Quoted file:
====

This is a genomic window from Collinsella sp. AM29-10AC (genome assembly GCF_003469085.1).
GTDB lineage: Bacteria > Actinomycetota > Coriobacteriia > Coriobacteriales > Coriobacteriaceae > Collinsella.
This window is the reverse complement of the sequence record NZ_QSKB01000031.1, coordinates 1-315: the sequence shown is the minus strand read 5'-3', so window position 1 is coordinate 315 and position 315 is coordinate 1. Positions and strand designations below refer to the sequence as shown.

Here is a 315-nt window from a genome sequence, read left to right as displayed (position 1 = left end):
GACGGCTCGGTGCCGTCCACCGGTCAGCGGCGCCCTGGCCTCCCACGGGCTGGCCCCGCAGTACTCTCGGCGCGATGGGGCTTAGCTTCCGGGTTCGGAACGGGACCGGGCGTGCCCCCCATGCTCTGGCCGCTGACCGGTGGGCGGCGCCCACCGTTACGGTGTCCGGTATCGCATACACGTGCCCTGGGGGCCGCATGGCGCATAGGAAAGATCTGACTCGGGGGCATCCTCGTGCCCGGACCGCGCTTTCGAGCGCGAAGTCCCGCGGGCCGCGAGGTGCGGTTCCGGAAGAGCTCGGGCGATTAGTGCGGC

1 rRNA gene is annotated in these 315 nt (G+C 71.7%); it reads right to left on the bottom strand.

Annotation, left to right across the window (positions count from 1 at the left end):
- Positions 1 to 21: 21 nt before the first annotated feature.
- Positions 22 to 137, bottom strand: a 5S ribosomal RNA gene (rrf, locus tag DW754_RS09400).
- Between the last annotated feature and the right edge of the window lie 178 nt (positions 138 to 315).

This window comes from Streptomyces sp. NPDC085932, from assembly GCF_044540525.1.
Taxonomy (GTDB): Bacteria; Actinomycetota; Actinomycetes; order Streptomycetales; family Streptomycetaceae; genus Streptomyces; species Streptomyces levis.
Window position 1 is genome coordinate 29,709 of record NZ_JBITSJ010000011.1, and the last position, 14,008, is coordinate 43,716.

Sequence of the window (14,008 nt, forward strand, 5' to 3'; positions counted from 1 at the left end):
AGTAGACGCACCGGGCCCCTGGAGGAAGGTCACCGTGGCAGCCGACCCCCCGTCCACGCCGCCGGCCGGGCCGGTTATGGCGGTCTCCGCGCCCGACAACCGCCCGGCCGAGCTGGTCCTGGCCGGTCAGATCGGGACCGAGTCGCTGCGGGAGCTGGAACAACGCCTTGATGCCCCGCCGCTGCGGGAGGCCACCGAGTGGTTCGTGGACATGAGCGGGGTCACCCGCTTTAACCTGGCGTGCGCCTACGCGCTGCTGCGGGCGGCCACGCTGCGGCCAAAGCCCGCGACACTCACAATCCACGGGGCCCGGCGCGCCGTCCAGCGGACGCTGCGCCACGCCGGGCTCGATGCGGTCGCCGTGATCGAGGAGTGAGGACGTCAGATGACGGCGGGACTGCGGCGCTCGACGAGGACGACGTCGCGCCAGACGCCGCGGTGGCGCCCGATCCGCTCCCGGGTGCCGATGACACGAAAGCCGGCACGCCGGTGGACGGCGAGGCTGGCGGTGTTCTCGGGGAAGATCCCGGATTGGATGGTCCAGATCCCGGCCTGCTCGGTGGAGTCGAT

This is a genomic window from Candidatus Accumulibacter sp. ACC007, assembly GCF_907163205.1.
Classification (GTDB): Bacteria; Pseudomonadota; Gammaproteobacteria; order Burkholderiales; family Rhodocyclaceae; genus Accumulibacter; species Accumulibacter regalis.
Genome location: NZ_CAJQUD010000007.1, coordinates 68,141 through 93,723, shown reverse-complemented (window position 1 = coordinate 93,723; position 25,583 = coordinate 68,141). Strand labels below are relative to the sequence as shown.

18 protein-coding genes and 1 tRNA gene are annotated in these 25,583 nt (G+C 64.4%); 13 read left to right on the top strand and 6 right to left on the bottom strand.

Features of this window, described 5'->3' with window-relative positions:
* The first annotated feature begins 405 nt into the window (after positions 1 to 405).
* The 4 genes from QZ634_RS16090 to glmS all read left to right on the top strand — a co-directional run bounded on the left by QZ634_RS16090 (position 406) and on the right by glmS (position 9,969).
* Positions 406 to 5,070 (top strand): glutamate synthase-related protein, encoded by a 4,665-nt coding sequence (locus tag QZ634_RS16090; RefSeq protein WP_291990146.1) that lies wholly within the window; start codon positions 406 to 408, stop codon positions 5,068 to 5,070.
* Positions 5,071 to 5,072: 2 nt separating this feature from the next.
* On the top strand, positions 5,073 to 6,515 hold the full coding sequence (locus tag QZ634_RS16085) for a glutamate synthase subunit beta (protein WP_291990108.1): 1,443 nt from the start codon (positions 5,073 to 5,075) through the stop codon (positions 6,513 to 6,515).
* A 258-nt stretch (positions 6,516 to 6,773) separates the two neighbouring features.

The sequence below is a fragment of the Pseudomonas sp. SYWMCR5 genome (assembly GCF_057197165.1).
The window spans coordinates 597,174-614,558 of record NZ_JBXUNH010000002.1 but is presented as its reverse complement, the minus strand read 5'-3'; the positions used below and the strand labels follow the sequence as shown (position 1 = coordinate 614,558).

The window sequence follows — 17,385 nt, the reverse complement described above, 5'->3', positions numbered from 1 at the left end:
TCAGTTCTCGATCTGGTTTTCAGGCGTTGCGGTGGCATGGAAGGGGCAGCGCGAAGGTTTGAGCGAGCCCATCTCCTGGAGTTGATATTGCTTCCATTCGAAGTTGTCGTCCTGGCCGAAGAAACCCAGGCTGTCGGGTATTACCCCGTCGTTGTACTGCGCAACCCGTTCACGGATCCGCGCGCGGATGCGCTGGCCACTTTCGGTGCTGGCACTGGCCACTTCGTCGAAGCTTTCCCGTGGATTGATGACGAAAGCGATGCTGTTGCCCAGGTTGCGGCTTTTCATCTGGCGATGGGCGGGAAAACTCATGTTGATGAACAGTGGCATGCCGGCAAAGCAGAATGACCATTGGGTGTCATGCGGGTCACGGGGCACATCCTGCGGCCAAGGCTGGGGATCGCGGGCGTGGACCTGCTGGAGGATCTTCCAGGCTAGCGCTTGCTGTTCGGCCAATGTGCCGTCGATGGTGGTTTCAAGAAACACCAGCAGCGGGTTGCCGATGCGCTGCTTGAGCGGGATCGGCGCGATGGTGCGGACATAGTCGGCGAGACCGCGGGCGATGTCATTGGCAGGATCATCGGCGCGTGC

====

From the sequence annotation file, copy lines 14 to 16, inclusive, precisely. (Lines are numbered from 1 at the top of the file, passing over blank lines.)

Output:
Sequence of the window (14,008 nt, forward strand, 5' to 3'; positions counted from 1 at the left end):
AGTAGACGCACCGGGCCCCTGGAGGAAGGTCACCGTGGCAGCCGACCCCCCGTCCACGCCGCCGGCCGGGCCGGTTATGGCGGTCTCCGCGCCCGACAACCGCCCGGCCGAGCTGGTCCTGGCCGGTCAGATCGGGACCGAGTCGCTGCGGGAGCTGGAACAACGCCTTGATGCCCCGCCGCTGCGGGAGGCCACCGAGTGGTTCGTGGACATGAGCGGGGTCACCCGCTTTAACCTGGCGTGCGCCTACGCGCTGCTGCGGGCGGCCACGCTGCGGCCAAAGCCCGCGACACTCACAATCCACGGGGCCCGGCGCGCCGTCCAGCGGACGCTGCGCCACGCCGGGCTCGATGCGGTCGCCGTGATCGAGGAGTGAGGACGTCAGATGACGGCGGGACTGCGGCGCTCGACGAGGACGACGTCGCGCCAGACGCCGCGGTGGCGCCCGATCCGCTCCCGGGTGCCGATGACACGAAAGCCGGCACGCCGGTGGACGGCGAGGCTGGCGGTGTTCTCGGGGAAGATCCCGGATTGGATGGTCCAGATCCCGGCCTGCTCGGTGGAGTCGAT

This is a genomic window from Candidatus Accumulibacter sp. ACC007, assembly GCF_907163205.1.